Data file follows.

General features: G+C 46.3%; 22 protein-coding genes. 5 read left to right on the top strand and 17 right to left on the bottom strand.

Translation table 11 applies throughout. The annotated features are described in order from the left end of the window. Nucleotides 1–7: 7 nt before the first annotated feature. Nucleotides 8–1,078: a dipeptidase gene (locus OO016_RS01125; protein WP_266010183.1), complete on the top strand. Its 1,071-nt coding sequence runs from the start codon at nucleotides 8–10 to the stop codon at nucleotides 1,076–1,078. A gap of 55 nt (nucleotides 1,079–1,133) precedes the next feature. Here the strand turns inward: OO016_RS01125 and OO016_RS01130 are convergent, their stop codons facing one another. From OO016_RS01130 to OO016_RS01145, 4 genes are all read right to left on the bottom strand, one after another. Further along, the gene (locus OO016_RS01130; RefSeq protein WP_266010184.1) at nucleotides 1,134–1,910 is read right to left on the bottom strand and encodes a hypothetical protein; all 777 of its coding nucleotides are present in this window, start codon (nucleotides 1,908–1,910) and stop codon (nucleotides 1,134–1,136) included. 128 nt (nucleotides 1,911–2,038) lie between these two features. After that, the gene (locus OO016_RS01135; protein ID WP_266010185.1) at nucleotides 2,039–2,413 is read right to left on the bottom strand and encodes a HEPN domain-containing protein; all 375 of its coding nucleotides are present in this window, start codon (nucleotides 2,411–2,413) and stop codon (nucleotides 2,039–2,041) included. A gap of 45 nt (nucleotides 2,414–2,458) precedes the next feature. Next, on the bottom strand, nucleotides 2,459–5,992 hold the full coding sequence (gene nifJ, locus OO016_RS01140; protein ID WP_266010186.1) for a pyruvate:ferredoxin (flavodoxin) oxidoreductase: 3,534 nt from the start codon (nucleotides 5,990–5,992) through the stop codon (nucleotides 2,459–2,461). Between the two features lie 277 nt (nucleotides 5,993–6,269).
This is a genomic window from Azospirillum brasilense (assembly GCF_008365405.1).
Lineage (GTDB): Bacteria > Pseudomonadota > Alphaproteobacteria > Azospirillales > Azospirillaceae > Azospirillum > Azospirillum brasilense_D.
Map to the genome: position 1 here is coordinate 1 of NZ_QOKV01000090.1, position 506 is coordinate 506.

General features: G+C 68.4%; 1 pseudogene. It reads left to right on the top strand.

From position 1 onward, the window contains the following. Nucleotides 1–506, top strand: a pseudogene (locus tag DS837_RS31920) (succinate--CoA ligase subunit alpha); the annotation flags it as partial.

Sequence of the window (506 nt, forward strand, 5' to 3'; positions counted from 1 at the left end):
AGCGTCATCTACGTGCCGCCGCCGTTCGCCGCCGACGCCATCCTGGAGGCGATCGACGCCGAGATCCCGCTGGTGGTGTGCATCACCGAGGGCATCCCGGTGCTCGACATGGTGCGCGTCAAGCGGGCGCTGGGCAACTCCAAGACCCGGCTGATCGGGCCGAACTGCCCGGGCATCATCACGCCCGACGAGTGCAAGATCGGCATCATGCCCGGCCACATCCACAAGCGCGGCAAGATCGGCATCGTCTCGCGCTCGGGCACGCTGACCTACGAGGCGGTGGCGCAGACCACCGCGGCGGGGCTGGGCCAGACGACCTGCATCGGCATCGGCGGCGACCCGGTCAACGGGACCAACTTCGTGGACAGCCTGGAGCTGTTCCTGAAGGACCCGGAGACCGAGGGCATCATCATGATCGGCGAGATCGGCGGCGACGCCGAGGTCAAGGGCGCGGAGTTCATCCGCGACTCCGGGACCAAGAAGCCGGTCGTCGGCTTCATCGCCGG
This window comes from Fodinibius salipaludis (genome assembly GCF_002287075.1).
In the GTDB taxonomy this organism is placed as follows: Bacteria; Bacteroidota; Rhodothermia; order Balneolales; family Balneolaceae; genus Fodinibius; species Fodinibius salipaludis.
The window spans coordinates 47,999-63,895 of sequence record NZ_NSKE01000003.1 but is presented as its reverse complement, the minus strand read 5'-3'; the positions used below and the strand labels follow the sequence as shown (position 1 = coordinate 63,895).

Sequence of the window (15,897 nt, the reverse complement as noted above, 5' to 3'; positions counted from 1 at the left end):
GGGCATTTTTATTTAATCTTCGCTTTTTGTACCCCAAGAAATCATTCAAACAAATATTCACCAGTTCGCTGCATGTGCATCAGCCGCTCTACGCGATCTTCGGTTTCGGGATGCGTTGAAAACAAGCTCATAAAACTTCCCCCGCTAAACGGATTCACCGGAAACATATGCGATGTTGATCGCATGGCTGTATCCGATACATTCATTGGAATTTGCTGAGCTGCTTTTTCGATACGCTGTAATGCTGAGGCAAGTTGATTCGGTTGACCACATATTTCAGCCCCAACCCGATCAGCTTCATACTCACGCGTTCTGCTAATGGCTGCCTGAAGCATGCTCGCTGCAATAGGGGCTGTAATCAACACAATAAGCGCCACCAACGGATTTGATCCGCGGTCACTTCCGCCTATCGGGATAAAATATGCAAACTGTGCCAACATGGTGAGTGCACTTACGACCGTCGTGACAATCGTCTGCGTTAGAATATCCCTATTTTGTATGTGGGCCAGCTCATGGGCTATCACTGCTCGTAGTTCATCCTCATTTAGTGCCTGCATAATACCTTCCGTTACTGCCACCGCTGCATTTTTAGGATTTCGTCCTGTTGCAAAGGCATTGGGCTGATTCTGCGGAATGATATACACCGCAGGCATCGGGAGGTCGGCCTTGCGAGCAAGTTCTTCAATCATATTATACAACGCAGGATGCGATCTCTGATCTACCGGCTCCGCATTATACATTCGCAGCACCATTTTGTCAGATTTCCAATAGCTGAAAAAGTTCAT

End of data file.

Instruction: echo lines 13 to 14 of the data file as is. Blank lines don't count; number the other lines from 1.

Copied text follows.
Sequence of the window (15,897 nt, the reverse complement as noted above, 5' to 3'; positions counted from 1 at the left end):
GGGCATTTTTATTTAATCTTCGCTTTTTGTACCCCAAGAAATCATTCAAACAAATATTCACCAGTTCGCTGCATGTGCATCAGCCGCTCTACGCGATCTTCGGTTTCGGGATGCGTTGAAAACAAGCTCATAAAACTTCCCCCGCTAAACGGATTCACCGGAAACATATGCGATGTTGATCGCATGGCTGTATCCGATACATTCATTGGAATTTGCTGAGCTGCTTTTTCGATACGCTGTAATGCTGAGGCAAGTTGATTCGGTTGACCACATATTTCAGCCCCAACCCGATCAGCTTCATACTCACGCGTTCTGCTAATGGCTGCCTGAAGCATGCTCGCTGCAATAGGGGCTGTAATCAACACAATAAGCGCCACCAACGGATTTGATCCGCGGTCACTTCCGCCTATCGGGATAAAATATGCAAACTGTGCCAACATGGTGAGTGCACTTACGACCGTCGTGACAATCGTCTGCGTTAGAATATCCCTATTTTGTATGTGGGCCAGCTCATGGGCTATCACTGCTCGTAGTTCATCCTCATTTAGTGCCTGCATAATACCTTCCGTTACTGCCACCGCTGCATTTTTAGGATTTCGTCCTGTTGCAAAGGCATTGGGCTGATTCTGCGGAATGATATACACCGCAGGCATCGGGAGGTCGGCCTTGCGAGCAAGTTCTTCAATCATATTATACAACGCAGGATGCGATCTCTGATCTACCGGCTCCGCATTATACATTCGCAGCACCATTTTGTCAGATTTCCAATAGCTGAAAAAGTTCAT